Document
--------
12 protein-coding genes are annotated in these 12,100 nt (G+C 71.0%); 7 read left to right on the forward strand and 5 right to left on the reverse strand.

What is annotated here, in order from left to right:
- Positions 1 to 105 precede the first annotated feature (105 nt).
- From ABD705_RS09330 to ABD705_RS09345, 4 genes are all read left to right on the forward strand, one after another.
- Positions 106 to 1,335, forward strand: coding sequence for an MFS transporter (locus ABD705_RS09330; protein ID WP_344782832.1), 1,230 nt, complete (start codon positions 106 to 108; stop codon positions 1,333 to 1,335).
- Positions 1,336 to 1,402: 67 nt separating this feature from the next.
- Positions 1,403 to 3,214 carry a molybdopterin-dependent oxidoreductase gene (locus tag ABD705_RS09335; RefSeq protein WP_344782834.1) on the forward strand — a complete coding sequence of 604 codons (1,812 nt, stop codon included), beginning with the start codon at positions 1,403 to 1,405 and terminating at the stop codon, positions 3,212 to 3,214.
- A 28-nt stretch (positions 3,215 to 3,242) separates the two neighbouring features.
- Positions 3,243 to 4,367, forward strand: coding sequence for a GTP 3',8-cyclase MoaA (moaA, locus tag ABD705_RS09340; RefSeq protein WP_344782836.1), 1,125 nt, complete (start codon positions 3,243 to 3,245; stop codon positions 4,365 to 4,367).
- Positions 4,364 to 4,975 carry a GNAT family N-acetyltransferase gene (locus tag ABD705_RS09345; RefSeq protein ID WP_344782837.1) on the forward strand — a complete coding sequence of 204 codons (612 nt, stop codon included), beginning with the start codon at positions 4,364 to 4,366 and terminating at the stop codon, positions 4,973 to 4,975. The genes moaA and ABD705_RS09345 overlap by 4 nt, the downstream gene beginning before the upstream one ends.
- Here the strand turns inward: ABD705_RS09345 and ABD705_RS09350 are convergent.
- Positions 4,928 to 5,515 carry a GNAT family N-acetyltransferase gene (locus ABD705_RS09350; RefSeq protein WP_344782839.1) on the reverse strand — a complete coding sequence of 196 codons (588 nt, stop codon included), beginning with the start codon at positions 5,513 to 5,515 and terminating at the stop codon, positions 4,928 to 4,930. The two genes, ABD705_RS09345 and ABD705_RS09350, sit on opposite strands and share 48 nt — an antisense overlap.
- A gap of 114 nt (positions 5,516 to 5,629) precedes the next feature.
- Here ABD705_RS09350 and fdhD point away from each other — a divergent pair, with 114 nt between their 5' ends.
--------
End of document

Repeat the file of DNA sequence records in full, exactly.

12 protein-coding genes are annotated in these 12,100 nt (G+C 71.0%); 7 read left to right on the forward strand and 5 right to left on the reverse strand.

What is annotated here, in order from left to right:
- Positions 1 to 105 precede the first annotated feature (105 nt).
- From ABD705_RS09330 to ABD705_RS09345, 4 genes are all read left to right on the forward strand, one after another.
- Positions 106 to 1,335, forward strand: coding sequence for an MFS transporter (locus ABD705_RS09330; protein ID WP_344782832.1), 1,230 nt, complete (start codon positions 106 to 108; stop codon positions 1,333 to 1,335).
- Positions 1,336 to 1,402: 67 nt separating this feature from the next.
- Positions 1,403 to 3,214 carry a molybdopterin-dependent oxidoreductase gene (locus tag ABD705_RS09335; RefSeq protein WP_344782834.1) on the forward strand — a complete coding sequence of 604 codons (1,812 nt, stop codon included), beginning with the start codon at positions 1,403 to 1,405 and terminating at the stop codon, positions 3,212 to 3,214.
- A 28-nt stretch (positions 3,215 to 3,242) separates the two neighbouring features.
- Positions 3,243 to 4,367, forward strand: coding sequence for a GTP 3',8-cyclase MoaA (moaA, locus tag ABD705_RS09340; RefSeq protein WP_344782836.1), 1,125 nt, complete (start codon positions 3,243 to 3,245; stop codon positions 4,365 to 4,367).
- Positions 4,364 to 4,975 carry a GNAT family N-acetyltransferase gene (locus tag ABD705_RS09345; RefSeq protein ID WP_344782837.1) on the forward strand — a complete coding sequence of 204 codons (612 nt, stop codon included), beginning with the start codon at positions 4,364 to 4,366 and terminating at the stop codon, positions 4,973 to 4,975. The genes moaA and ABD705_RS09345 overlap by 4 nt, the downstream gene beginning before the upstream one ends.
- Here the strand turns inward: ABD705_RS09345 and ABD705_RS09350 are convergent.
- Positions 4,928 to 5,515 carry a GNAT family N-acetyltransferase gene (locus ABD705_RS09350; RefSeq protein WP_344782839.1) on the reverse strand — a complete coding sequence of 196 codons (588 nt, stop codon included), beginning with the start codon at positions 5,513 to 5,515 and terminating at the stop codon, positions 4,928 to 4,930. The two genes, ABD705_RS09345 and ABD705_RS09350, sit on opposite strands and share 48 nt — an antisense overlap.
- A gap of 114 nt (positions 5,516 to 5,629) precedes the next feature.
- Here ABD705_RS09350 and fdhD point away from each other — a divergent pair, with 114 nt between their 5' ends.